“Universal compassion starts at home, by extending an olive branch of mercy between you and yourself.”Elizabeth Gilbert
We all get weary. Every one of us breaks down.
Stiff upper lip drops you off by the side of the road.
With nowhere to go – no one to turn to.
“Oh, I wish I had a river to skate away on.”Joni Mitchell
Seeking a safe place to hide, abide. To bleed, to weep, to toss pots and pans.
Cultivating kindness begins with me.
And ends there, too.
But the opposite was taught and we learned it well.
We scolded ourselves for our mistakes – berating our tender hearts for failing to fill expectations that tore at our sensibilities.
We pretended our wounds were of no consequence – that we had no right to take up your time with our complaints.
To be seen and not heard was the first tool in our survival kit.
We adorned ourselves with invisibility.
To find another way, we had to unlearn everything.
About who we were. And what we had come here to do.
Untwisting the crippled strands, extricating ourselves from a dense, brutish web. Closing forever, the pages of a faltering rulebook.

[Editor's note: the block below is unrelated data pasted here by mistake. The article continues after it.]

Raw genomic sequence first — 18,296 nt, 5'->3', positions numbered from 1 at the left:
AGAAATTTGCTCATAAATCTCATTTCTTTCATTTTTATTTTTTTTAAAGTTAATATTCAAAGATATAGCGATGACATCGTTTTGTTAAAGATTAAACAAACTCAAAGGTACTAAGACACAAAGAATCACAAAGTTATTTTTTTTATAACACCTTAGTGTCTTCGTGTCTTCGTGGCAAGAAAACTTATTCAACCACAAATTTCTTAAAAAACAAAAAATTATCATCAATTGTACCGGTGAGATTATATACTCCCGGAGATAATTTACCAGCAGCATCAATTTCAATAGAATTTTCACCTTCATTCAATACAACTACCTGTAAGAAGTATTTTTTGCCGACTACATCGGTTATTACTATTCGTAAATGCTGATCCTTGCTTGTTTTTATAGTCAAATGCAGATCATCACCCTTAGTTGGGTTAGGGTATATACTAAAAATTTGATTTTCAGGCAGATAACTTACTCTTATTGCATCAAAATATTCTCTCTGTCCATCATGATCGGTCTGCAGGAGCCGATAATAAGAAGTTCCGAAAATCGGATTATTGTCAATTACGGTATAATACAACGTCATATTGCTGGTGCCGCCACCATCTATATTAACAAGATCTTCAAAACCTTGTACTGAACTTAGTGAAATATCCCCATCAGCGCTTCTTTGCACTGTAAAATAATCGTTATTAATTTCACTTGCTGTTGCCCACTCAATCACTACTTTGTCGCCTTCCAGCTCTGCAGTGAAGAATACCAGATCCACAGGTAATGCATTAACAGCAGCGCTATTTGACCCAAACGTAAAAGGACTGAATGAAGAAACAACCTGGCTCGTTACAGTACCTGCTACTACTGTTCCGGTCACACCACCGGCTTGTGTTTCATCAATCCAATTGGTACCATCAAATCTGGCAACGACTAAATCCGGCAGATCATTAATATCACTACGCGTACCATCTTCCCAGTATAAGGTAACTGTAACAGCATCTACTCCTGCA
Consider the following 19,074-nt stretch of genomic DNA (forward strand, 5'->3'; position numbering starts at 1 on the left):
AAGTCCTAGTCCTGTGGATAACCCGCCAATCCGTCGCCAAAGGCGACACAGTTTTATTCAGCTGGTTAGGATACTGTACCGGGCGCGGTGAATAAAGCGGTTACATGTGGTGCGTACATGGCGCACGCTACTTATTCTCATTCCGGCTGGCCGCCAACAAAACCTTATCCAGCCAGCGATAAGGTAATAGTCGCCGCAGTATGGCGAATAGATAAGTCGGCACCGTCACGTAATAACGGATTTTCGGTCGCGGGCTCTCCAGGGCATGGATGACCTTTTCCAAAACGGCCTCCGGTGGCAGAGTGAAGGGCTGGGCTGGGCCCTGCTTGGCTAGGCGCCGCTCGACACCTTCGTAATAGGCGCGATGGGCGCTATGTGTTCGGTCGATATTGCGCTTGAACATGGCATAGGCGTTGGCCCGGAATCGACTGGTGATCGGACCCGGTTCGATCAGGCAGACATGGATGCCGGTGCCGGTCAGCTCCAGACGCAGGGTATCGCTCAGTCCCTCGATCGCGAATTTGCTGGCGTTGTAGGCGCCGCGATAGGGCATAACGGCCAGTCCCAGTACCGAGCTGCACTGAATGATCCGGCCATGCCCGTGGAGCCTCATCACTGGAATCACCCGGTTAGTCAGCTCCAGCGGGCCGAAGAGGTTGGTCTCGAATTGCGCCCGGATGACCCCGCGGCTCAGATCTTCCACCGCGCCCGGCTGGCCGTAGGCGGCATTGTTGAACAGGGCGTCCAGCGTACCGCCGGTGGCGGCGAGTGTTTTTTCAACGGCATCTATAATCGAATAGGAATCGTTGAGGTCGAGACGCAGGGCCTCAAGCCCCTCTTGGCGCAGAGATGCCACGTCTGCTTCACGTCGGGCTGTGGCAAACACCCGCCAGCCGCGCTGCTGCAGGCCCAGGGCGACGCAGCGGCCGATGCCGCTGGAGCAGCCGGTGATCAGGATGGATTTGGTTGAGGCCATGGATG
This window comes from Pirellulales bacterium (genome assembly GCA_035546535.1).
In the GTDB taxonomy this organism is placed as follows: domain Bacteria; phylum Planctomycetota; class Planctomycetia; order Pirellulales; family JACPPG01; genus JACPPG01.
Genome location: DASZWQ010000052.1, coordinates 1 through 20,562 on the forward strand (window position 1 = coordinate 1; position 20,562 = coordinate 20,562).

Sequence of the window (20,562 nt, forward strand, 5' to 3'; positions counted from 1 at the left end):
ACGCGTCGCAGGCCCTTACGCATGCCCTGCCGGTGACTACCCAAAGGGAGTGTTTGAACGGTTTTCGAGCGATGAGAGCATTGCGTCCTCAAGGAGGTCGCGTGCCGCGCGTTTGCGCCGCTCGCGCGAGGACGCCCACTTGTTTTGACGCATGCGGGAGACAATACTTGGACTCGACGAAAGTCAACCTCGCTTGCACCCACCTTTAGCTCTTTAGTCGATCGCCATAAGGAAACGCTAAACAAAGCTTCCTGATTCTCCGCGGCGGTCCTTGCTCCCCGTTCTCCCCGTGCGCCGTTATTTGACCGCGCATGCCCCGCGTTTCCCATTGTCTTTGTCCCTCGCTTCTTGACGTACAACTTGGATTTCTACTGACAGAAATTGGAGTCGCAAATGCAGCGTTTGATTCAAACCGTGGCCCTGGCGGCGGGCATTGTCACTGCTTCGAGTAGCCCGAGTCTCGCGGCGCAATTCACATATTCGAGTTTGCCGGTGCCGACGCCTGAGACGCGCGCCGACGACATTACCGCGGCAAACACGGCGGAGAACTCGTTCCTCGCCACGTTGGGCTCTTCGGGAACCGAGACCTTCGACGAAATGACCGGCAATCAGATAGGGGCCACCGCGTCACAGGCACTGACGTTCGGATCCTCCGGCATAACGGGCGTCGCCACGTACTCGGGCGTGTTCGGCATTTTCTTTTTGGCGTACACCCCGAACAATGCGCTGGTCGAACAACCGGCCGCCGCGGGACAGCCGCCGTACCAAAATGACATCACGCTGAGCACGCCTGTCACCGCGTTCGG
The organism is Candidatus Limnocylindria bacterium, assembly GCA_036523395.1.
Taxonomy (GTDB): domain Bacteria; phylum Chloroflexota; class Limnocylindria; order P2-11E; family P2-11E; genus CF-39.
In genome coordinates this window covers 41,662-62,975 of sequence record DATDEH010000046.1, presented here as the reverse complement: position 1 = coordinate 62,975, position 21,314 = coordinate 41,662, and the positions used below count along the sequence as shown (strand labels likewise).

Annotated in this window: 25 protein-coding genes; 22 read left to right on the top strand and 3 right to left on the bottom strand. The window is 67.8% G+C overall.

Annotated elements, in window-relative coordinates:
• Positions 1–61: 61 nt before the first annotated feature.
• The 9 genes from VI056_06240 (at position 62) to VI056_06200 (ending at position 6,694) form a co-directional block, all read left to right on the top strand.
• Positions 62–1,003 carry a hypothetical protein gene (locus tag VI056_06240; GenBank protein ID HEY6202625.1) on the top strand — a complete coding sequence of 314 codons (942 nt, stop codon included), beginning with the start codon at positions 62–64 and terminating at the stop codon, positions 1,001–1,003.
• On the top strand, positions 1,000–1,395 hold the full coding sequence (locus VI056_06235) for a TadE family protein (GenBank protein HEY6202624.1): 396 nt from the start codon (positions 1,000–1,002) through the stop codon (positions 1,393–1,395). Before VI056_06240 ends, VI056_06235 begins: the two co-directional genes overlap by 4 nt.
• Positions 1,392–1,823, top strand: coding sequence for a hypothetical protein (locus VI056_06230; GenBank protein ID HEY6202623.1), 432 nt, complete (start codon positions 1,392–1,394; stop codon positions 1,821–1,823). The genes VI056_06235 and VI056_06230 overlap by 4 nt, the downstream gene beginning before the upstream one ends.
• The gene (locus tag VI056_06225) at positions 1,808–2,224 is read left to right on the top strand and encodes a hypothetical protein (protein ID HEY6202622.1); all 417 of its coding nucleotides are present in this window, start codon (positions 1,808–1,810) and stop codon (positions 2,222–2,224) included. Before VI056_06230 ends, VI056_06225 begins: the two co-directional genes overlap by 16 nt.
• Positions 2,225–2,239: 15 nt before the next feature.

Simply to make it out of there, alive.
We separated dross from the true.
Embraced the unthinkable.
Stretching our arms to meet a freedom that we did not recognize was within us.
Remembering our dreams, of the ancient, healing ways, innate to our bones.
We sowed Light seeds into the damaged furrows of our own wake.
Dabbled salve on our battered senses, healing the bruises of lifetimes without compassion. Tending our wounds, decorating our hair with flowers.
A safe place to fall, soft cushion for the old hurts to drop away.
We gorged on ripe berries with clotted cream – wore wide-brimmed hats and let our ponytails grow long.
We were blessed — we knew ourselves to be.
Spiral-danced in the moonlight and tended the soil at sunrise.
Rode ponies through the fields and sang our beloved Gaia back to health.
‘Til she awakened from an interminable sleep, an eons-long dark winter.
A soft place to rise up again. And reclaim life.
This is the tale our children will tell, and their children, and their children’s children, for generations to come.